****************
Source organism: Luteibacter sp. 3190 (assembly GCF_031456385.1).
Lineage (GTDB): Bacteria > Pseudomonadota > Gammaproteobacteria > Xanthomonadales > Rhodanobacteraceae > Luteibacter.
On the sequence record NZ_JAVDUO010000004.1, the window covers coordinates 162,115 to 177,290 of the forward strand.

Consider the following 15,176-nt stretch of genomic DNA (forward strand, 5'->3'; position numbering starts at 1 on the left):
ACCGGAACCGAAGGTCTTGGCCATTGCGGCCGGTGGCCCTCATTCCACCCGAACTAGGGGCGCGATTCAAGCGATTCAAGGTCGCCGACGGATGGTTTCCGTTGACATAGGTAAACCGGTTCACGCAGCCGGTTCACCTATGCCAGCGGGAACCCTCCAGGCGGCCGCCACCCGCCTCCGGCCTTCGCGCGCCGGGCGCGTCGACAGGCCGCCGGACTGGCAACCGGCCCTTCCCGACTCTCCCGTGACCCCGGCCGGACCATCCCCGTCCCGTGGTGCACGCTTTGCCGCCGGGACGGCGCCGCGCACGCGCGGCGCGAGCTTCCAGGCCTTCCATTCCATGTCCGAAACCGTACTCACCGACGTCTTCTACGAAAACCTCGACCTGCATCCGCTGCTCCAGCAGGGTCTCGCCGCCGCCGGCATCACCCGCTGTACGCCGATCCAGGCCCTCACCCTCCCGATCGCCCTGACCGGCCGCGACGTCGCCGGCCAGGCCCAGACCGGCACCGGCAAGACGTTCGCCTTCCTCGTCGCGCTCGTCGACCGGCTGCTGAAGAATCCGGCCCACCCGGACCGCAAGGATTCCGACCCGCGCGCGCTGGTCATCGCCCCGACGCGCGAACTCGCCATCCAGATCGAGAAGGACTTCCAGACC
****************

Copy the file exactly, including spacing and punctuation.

Source organism: Luteibacter sp. 3190 (assembly GCF_031456385.1).
Lineage (GTDB): Bacteria > Pseudomonadota > Gammaproteobacteria > Xanthomonadales > Rhodanobacteraceae > Luteibacter.
On the sequence record NZ_JAVDUO010000004.1, the window covers coordinates 162,115 to 177,290 of the forward strand.

Consider the following 15,176-nt stretch of genomic DNA (forward strand, 5'->3'; position numbering starts at 1 on the left):
ACCGGAACCGAAGGTCTTGGCCATTGCGGCCGGTGGCCCTCATTCCACCCGAACTAGGGGCGCGATTCAAGCGATTCAAGGTCGCCGACGGATGGTTTCCGTTGACATAGGTAAACCGGTTCACGCAGCCGGTTCACCTATGCCAGCGGGAACCCTCCAGGCGGCCGCCACCCGCCTCCGGCCTTCGCGCGCCGGGCGCGTCGACAGGCCGCCGGACTGGCAACCGGCCCTTCCCGACTCTCCCGTGACCCCGGCCGGACCATCCCCGTCCCGTGGTGCACGCTTTGCCGCCGGGACGGCGCCGCGCACGCGCGGCGCGAGCTTCCAGGCCTTCCATTCCATGTCCGAAACCGTACTCACCGACGTCTTCTACGAAAACCTCGACCTGCATCCGCTGCTCCAGCAGGGTCTCGCCGCCGCCGGCATCACCCGCTGTACGCCGATCCAGGCCCTCACCCTCCCGATCGCCCTGACCGGCCGCGACGTCGCCGGCCAGGCCCAGACCGGCACCGGCAAGACGTTCGCCTTCCTCGTCGCGCTCGTCGACCGGCTGCTGAAGAATCCGGCCCACCCGGACCGCAAGGATTCCGACCCGCGCGCGCTGGTCATCGCCCCGACGCGCGAACTCGCCATCCAGATCGAGAAGGACTTCCAGACC